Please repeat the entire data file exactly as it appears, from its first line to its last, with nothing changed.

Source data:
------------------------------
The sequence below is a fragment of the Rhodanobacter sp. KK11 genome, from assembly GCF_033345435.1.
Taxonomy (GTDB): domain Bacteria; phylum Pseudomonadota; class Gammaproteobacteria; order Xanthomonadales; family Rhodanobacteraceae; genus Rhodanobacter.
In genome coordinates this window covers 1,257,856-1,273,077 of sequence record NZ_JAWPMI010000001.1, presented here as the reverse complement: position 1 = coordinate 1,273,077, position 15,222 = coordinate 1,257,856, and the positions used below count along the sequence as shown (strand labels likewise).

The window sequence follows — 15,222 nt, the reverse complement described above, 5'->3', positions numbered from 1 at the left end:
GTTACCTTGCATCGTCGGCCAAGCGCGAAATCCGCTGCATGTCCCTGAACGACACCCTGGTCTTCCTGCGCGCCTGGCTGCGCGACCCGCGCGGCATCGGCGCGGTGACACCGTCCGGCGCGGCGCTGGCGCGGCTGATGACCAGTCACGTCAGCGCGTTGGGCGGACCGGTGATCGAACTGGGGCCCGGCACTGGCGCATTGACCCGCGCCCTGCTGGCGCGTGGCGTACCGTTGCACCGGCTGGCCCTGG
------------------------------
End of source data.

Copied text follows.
The sequence below is a fragment of the Rhodanobacter sp. KK11 genome, from assembly GCF_033345435.1.
Taxonomy (GTDB): domain Bacteria; phylum Pseudomonadota; class Gammaproteobacteria; order Xanthomonadales; family Rhodanobacteraceae; genus Rhodanobacter.
In genome coordinates this window covers 1,257,856-1,273,077 of sequence record NZ_JAWPMI010000001.1, presented here as the reverse complement: position 1 = coordinate 1,273,077, position 15,222 = coordinate 1,257,856, and the positions used below count along the sequence as shown (strand labels likewise).

The window sequence follows — 15,222 nt, the reverse complement described above, 5'->3', positions numbered from 1 at the left end:
GTTACCTTGCATCGTCGGCCAAGCGCGAAATCCGCTGCATGTCCCTGAACGACACCCTGGTCTTCCTGCGCGCCTGGCTGCGCGACCCGCGCGGCATCGGCGCGGTGACACCGTCCGGCGCGGCGCTGGCGCGGCTGATGACCAGTCACGTCAGCGCGTTGGGCGGACCGGTGATCGAACTGGGGCCCGGCACTGGCGCATTGACCCGCGCCCTGCTGGCGCGTGGCGTACCGTTGCACCGGCTGGCCCTGG